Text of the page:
Many Americans might be surprised to learn that the National Wildlife Refuge System has nine refuges in Puerto Rico, the Virgin Islands and the Jamaica Passage. The Caribbean Islands NWR Complex includes Cabo Rojo, Culebra, Desecheo, Buck Island, Green Cay, Sandy Point, Laguna Cartagena, Navassa and Vieques national wildlife refuges.
In today’s New York Times, reporter Greg Breining describes a kayaking and camping trip he took to Vieques NWR in Puerto Rico, in his article titled “Rediscovering a Hidden Island”. Vieques NWR used to be a Navy bombing range before the military gave the U.S. Fish and Wildlife Service over half the island, and thanks to that transaction the Vieques NWR now encompasses 3,100 acres on the western end of the island and 14,573 acres on the eastern end. Vieques NWR is the largest national wildlife refuge in the Caribbean and also the most ecologically diverse.
Today most of the refuge is off limits to the public due to the ongoing effort to remove all unexploded warheads, but the USFWS is working on providing more access — not only to tourists but also to locals who wish to take advantage of the rich natural resources.
In Breining’s account, he describes some of the remarkable beauty that the refuge contains:
…on a rocky point called Punta Boca Quebrada, in sight of a pod of Royal terns, with topknots like Groucho Marx, we slipped on flippers and masks. Below, we muscled against currents through canyons and alleyways in some of the most spectacular shoreline coral I have seen. Among the brain, fan, and staghorn shapes were reef fish of all colors and a loafing hawksbill.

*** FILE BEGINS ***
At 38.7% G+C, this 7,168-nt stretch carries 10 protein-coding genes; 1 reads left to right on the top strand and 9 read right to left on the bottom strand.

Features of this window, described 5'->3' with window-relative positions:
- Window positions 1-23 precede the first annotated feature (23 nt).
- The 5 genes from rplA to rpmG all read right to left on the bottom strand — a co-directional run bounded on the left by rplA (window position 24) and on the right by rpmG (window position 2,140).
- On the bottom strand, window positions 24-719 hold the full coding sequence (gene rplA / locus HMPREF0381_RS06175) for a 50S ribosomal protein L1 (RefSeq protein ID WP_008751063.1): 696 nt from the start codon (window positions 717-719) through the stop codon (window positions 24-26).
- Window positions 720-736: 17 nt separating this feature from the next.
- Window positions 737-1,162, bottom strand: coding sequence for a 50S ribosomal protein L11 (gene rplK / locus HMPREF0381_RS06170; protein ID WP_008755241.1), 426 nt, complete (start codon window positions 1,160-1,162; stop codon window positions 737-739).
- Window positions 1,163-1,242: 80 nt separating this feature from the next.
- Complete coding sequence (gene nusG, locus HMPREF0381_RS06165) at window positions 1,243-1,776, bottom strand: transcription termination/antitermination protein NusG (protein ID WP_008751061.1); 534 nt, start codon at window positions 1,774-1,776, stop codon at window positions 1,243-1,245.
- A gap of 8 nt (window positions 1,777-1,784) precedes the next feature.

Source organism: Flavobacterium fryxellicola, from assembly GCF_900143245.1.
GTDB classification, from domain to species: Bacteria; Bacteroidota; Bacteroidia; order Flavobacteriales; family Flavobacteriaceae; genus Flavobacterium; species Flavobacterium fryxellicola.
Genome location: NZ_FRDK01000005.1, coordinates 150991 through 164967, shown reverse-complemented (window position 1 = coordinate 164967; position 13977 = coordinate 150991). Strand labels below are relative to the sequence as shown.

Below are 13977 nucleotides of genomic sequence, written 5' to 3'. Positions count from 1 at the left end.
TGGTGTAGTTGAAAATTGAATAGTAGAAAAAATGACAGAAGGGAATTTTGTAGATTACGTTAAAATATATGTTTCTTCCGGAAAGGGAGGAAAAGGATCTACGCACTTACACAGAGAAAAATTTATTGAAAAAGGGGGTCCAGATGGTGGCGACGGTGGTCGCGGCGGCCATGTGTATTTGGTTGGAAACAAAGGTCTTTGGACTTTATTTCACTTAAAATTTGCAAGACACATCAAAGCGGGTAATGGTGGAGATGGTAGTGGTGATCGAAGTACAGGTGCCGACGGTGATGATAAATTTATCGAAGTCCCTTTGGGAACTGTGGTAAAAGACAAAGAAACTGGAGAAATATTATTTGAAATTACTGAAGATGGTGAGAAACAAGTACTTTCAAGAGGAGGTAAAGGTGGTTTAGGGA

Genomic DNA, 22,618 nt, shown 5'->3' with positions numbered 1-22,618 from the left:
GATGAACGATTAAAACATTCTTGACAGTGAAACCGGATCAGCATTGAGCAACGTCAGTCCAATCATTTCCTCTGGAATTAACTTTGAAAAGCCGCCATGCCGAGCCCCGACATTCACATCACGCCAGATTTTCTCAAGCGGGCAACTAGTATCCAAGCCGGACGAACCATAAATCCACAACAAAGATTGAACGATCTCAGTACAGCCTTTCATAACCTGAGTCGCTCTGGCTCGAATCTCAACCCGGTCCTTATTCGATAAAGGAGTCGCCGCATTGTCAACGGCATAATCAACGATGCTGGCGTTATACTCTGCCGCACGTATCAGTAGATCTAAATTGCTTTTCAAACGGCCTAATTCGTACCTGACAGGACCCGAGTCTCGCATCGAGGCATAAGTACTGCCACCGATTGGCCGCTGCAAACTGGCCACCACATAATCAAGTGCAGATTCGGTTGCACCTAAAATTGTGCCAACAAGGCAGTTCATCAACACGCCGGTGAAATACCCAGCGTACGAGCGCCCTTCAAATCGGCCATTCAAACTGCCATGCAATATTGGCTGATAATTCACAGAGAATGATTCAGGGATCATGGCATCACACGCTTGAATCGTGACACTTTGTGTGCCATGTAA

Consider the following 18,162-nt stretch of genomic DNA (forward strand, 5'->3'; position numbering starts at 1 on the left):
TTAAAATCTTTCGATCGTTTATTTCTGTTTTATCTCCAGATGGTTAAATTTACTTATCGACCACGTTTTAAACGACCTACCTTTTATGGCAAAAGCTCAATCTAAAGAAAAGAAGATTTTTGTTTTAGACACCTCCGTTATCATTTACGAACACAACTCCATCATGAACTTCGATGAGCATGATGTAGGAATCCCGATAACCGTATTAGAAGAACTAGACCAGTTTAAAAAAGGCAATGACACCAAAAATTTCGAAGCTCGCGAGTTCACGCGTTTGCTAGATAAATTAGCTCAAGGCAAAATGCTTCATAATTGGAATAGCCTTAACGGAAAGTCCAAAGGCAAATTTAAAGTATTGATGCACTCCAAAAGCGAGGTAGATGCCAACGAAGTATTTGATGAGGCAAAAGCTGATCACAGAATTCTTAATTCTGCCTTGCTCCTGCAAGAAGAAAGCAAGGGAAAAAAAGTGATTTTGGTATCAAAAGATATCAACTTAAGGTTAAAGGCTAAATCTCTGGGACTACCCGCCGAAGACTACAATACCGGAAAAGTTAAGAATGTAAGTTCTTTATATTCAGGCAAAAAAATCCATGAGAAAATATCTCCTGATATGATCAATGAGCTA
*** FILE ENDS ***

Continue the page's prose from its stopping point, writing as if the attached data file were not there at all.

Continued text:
Back in the kayaks, we glided over coral reefs and shimmering grass flats. Mesquite-covered hillsides rose toward Monte Pirata, the highest point on Vieques. Dark knuckles of rock separated bright sand beaches, approachable only by boat — all protected now by the wildlife refuge.
According to the USFWS Vieques NWR Fact Sheet:
The refuge contains several ecologically distinct habitats including beaches, coastal lagoons, mangrove wetlands and upland forested areas. Some of the best examples of sub-tropical dry forest in the Caribbean can be found on refuge lands.
The marine environment surrounding the refuge contains coral reefs and sea grass beds.
The refuge and its surrounding waters are home to at least five plants and ten animals on the Federal Endangered Species list including the Antillean Manatee, the Brown Pelican and four species of sea turtles (Green, Loggerhead, Hawksbill and the Leatherback).
In addition to its ecological value, the refuge contains important resources of archeological and historic significance and legacies of the Taino culture and sugar cane era.
Be sure to visit the Vieques NWR website for more information on the refuge, and also visit the Caribbean Islands NWR Complex website to learn more about the other units in this beautiful, tropical complex.